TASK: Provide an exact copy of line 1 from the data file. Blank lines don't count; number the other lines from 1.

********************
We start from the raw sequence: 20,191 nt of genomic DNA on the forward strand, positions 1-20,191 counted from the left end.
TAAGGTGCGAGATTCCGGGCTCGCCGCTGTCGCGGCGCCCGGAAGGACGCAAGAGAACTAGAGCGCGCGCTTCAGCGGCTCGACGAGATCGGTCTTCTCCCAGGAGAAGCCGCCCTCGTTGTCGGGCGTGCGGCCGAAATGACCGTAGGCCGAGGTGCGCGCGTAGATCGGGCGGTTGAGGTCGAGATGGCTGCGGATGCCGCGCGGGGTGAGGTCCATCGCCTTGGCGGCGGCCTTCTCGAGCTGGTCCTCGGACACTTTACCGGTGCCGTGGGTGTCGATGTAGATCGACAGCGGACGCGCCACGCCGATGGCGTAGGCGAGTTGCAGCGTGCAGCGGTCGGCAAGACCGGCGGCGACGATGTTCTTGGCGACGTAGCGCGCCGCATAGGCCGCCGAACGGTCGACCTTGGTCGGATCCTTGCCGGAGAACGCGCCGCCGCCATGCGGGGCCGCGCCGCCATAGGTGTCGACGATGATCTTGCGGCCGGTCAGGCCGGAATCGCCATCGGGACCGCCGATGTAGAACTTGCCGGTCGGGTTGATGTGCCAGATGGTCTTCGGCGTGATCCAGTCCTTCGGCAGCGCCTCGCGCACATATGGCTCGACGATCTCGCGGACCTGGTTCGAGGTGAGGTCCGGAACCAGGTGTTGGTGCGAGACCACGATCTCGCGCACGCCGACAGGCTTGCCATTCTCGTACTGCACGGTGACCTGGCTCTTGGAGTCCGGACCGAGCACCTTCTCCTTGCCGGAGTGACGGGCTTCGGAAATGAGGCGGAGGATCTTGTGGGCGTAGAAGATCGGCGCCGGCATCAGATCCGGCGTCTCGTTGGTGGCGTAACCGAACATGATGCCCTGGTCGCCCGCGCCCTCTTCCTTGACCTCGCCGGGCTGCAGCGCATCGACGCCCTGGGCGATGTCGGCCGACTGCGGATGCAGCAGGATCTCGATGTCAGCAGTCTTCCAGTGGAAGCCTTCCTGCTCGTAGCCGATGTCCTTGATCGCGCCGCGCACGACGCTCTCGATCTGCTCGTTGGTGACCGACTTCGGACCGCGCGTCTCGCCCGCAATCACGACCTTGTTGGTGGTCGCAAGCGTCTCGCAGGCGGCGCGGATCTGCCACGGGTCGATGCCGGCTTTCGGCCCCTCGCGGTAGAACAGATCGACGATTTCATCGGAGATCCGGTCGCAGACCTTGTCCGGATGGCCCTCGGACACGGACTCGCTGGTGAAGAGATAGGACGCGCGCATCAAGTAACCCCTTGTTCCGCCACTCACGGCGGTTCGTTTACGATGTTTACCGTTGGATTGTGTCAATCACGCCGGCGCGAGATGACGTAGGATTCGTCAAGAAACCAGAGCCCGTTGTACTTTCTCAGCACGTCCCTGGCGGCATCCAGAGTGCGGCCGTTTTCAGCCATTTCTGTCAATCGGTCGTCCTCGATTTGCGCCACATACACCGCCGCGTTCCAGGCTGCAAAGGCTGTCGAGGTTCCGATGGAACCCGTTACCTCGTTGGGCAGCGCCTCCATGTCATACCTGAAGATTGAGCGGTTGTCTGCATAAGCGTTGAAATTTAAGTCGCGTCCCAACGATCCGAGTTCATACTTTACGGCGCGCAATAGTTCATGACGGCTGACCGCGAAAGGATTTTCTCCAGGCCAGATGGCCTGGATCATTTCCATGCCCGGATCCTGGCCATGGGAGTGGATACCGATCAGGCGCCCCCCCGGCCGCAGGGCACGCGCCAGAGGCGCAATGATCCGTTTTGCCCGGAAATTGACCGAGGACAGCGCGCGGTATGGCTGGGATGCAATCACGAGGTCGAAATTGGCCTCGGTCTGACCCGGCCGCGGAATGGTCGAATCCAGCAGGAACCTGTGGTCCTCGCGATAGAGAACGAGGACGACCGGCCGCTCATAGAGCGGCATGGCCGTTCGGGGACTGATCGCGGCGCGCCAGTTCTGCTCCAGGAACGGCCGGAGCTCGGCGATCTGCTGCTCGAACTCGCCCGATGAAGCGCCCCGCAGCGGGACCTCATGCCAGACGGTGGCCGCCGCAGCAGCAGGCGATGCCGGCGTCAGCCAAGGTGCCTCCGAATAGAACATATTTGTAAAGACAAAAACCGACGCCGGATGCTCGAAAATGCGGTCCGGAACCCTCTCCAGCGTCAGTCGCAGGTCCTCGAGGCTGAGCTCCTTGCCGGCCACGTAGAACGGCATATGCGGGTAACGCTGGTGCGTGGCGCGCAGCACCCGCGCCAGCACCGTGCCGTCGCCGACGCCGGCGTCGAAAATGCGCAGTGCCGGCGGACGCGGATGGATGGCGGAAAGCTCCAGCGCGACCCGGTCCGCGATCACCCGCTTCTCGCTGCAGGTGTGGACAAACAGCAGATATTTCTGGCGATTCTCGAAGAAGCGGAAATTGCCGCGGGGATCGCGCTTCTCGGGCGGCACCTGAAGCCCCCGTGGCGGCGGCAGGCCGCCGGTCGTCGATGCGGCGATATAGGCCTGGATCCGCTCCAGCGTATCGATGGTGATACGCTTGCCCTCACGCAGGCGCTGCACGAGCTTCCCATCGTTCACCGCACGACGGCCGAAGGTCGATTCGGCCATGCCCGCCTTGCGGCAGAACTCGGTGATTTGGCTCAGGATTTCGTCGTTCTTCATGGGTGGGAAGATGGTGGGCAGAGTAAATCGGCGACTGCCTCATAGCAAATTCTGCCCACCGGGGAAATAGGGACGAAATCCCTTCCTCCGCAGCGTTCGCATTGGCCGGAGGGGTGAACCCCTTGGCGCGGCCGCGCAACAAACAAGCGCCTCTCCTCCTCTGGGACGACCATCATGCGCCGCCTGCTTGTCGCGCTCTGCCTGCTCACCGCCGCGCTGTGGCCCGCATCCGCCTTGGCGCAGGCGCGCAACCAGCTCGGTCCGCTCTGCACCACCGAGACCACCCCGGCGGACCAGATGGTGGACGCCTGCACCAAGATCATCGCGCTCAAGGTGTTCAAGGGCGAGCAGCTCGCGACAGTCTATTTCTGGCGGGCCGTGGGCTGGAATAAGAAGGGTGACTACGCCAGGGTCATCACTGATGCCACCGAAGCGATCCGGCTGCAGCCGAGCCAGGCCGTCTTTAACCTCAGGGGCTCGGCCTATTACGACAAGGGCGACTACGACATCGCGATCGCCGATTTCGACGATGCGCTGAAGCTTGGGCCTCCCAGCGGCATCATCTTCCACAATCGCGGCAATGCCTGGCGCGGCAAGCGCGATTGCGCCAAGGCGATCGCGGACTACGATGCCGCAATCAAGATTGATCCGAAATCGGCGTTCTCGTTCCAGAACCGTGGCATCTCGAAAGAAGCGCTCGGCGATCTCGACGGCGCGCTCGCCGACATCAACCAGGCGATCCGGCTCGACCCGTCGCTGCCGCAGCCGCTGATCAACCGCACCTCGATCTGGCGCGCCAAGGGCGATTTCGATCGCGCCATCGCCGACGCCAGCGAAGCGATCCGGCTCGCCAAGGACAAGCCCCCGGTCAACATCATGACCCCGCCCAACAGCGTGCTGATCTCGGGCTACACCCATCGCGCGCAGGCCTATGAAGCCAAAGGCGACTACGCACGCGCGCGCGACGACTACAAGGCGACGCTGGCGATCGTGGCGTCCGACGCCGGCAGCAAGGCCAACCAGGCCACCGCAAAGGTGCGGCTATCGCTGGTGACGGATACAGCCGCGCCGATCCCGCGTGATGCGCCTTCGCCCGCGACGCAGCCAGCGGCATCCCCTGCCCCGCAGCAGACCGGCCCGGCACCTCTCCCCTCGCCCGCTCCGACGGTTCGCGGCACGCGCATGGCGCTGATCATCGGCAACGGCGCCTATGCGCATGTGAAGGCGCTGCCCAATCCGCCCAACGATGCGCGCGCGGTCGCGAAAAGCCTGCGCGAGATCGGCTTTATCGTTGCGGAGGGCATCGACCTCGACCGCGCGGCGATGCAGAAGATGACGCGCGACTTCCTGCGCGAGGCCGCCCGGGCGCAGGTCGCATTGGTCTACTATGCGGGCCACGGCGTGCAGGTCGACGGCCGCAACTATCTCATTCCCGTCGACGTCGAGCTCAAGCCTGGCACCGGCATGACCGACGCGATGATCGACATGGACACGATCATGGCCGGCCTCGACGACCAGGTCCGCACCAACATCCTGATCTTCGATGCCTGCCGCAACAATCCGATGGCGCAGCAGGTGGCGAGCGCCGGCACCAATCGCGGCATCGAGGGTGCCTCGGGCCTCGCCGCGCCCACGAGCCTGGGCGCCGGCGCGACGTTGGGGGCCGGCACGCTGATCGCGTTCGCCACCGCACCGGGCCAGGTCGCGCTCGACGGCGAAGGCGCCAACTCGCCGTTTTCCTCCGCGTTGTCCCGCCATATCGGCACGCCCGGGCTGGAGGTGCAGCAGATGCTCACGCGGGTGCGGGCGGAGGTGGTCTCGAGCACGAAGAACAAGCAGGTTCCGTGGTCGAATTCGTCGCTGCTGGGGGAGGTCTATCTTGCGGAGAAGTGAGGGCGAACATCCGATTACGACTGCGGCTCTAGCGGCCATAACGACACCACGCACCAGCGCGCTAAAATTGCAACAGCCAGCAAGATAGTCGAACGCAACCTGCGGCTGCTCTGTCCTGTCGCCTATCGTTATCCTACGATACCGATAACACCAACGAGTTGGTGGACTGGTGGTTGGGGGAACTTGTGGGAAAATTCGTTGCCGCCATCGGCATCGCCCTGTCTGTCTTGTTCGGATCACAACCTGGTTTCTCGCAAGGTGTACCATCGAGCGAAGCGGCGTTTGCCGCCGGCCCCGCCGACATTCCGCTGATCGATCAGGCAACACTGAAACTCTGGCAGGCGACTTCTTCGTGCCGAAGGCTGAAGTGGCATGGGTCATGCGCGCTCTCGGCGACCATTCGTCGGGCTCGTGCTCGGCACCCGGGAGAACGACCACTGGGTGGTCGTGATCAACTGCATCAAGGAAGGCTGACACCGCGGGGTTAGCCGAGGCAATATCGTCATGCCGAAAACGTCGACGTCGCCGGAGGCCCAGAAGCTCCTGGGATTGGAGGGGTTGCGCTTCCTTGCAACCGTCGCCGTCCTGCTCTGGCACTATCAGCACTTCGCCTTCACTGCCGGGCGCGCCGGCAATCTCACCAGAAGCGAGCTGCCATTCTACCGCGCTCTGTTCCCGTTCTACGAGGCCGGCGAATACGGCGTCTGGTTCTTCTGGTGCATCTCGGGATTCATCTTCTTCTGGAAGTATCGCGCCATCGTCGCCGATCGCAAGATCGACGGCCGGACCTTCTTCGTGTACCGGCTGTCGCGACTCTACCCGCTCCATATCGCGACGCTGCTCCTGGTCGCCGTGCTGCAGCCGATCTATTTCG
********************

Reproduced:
We start from the raw sequence: 20,191 nt of genomic DNA on the forward strand, positions 1-20,191 counted from the left end.